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Developmental Biology - Stress In Pregnancy

Stress In Pregnancy Can Last a Lifetime

Mice exposed to stress in the womb and soon after birth can expect a lifetime of immune system deficiencies...


Mice exposed to stress in the womb and soon after birth can expect a lifetime of immune system deficiencies that hinder the ability to ward off infections and cancer, Yale University researchers report March 5 in the journal Cell.
In a new study, they tracked a lifetime of physiological changes experienced by mice given a liquid solution containing the stress hormone glucocorticoid while in the womb or soon after birth.

Glucocorticoids are naturally occurring hormones that reduce inflammation and are instrumental in helping infants and adults alike adapt quickly to environmental dangers, such as famine or violence.

Physicians use them to treat asthma and autoimmune diseases caused by overactive immune systems, for example.

But, researchers found early-life exposure to the stress hormone can permanently alter many immune system responses, decreasing the body's ability to ward off bacterial infections and fight tumors.

"Mice for rest of their lives are rewired and reprogrammed in ways fundamentally different from those not exposed to glucocorticoids," explains Yale immunobiologist Ruslan Medzhitov, a senior author of the study and Howard Hughes Medical Institute investigator.

Medzhitov and first author Jun Young Hun, also of Yale, catalogued a host of physiological changes that occurred in mice given glucocorticoids and that had serious consequences for the rest of their lives.
As adults, high dose glucocorticoid exposed mice are more susceptible to bacterial infections and tumors than mice without exposure. A specific physiological change is the decreased activity of a key T cell response to pathogens or other threats.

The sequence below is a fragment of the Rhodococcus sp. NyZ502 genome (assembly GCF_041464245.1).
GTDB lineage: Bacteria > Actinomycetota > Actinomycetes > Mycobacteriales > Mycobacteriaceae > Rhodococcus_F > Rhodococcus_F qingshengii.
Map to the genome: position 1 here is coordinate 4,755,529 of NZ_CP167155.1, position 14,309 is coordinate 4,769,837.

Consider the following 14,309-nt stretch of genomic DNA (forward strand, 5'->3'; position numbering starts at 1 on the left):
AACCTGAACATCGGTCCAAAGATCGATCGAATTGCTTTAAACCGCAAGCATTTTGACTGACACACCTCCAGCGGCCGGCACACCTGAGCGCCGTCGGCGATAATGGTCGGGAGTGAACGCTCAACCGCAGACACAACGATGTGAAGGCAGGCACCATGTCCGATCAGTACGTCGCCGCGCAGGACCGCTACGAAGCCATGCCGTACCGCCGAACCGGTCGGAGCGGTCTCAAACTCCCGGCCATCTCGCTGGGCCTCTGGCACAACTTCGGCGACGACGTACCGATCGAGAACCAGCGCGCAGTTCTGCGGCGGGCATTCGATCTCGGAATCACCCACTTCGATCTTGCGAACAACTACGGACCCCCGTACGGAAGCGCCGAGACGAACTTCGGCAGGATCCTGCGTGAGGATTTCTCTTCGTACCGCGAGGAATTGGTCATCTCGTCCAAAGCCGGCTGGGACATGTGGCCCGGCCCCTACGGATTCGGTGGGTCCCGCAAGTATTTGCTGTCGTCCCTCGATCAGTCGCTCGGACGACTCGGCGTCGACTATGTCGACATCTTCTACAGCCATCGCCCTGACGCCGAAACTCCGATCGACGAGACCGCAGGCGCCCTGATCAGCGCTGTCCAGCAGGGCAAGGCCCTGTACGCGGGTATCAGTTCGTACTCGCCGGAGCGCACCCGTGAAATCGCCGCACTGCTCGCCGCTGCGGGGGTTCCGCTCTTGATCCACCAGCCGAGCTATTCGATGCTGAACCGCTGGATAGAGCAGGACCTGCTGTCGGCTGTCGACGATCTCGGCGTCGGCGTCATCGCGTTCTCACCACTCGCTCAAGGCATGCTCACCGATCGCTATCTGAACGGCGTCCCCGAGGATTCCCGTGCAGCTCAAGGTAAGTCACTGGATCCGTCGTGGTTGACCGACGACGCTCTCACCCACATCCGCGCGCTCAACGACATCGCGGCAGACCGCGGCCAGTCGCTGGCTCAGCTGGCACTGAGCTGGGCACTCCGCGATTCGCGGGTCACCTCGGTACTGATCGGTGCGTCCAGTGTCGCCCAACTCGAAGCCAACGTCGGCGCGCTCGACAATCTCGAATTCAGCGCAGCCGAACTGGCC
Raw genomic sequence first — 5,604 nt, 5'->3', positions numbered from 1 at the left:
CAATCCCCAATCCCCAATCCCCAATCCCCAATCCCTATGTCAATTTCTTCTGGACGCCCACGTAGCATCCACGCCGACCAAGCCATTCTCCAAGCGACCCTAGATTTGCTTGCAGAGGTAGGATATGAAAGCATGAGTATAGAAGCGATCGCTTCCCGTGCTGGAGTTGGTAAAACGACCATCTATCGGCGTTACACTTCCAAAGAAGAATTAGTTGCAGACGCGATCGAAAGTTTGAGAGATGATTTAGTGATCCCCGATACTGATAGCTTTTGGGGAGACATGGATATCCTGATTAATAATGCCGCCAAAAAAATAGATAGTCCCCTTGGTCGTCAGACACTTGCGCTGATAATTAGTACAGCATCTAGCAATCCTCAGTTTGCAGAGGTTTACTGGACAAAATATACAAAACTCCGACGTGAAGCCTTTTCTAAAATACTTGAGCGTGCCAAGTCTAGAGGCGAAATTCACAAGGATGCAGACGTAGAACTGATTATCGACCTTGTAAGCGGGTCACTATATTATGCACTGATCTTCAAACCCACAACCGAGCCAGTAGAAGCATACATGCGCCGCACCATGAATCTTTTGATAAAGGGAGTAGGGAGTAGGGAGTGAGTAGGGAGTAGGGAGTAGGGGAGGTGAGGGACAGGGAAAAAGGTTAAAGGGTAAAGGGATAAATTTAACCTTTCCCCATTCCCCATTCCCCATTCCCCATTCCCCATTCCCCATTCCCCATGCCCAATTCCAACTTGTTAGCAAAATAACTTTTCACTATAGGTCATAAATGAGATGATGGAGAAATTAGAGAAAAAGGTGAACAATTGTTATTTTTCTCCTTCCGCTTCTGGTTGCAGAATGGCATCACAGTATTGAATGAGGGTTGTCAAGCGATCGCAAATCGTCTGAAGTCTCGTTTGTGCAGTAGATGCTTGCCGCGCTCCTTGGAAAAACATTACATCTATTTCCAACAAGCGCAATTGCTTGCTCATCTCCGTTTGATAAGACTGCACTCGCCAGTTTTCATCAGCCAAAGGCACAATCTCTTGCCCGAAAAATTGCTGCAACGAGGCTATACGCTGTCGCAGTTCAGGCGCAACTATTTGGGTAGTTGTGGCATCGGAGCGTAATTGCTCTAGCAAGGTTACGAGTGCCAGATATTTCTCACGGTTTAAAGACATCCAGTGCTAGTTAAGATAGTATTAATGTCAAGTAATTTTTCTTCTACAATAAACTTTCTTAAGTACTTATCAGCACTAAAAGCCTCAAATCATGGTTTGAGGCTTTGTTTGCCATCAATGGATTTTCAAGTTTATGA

The study helps explain why individuals vary so widely in their ability to ward off infections, the authors say. It also provides an explanation for a social phenomenon found throughout human history: an emphasis on shielding women from stress during pregnancy.
"In all cultures, there are efforts to shelter women from stress during pregnancy. The effects of early life stress don't just go away."

Ruslan Medzhitov PhD, Department of Immunobiology, Yale University School of Medicine, New Haven, CT; Howard Hughes Medical Institute, Chevy Chase, MD, USA; and senior author of the study.

As more is learned about molecular changes caused by early exposure to stress, the more likely it is that medical science will find a way to minimize its damage, say the authors. "We aren't there yet," Medzhitov adds.

Abstract Highlights
Early-life stress has a long-term effect on the immune system
Perinatal glucocorticoids exposure changes the set-point of the HPA axis
Reduced GR signaling decreases CD8 T cell function by altering chromatin at key loci
Perinatal glucocorticoids result in susceptibility to tumors and bacterial infection

Summary
Early life environmental exposure, particularly during perinatal period, can have a life-long impact on organismal development and physiology. The biological rationale for this phenomenon is to promote physiological adaptations to the anticipated environment based on early life experience. However, perinatal exposure to adverse environments can also be associated with adult-onset disorders. Multiple environmental stressors induce glucocorticoids, which prompted us to investigate their role in developmental programming. Here, we report that perinatal glucocorticoid exposure had long-term consequences and resulted in diminished CD8 T cell response in adulthood and impaired control of tumor growth and bacterial infection. We found that perinatal glucocorticoid exposure resulted in persistent alteration of the hypothalamic-pituitary-adrenal (HPA) axis. Consequently, the level of the hormone in adults was significantly reduced, resulting in decreased CD8 T cell function. Our study thus demonstrates that perinatal stress can have long-term consequences on CD8 T cell immunity by altering HPA axis activity.

Authors
Jun Young Hong, Jaechul Lim, Fernando Carvalho, Jen Young Cho, Bharat Vaidyanathan, Shuang Yu, Charles Annicelli, W.K. Eddie Ip and Ruslan Medzhitov.


Acknowledgements
The authors thank Katarzyna Kolasa for illustrations. This manuscript has been released as a pre-print (doi: 10.20944/preprints201910.0144.v4).

Conflicts of Interest
The authors declare no conflict of interest.

Funding
This study was supported by the European Regional Development Fund, the Mobilitas Pluss Project MOBTT39 (to D.K.).


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Mar 9 2020   Fetal Timeline   Maternal Timeline   News 



Research found early-life exposure to the stress hormone glucocorticoid can permanently alter many immune system responses, decreasing a body's ability to ward off bacterial infections and fight tumors. CREDIT Howard Hughes Medical Institute, YALE University.


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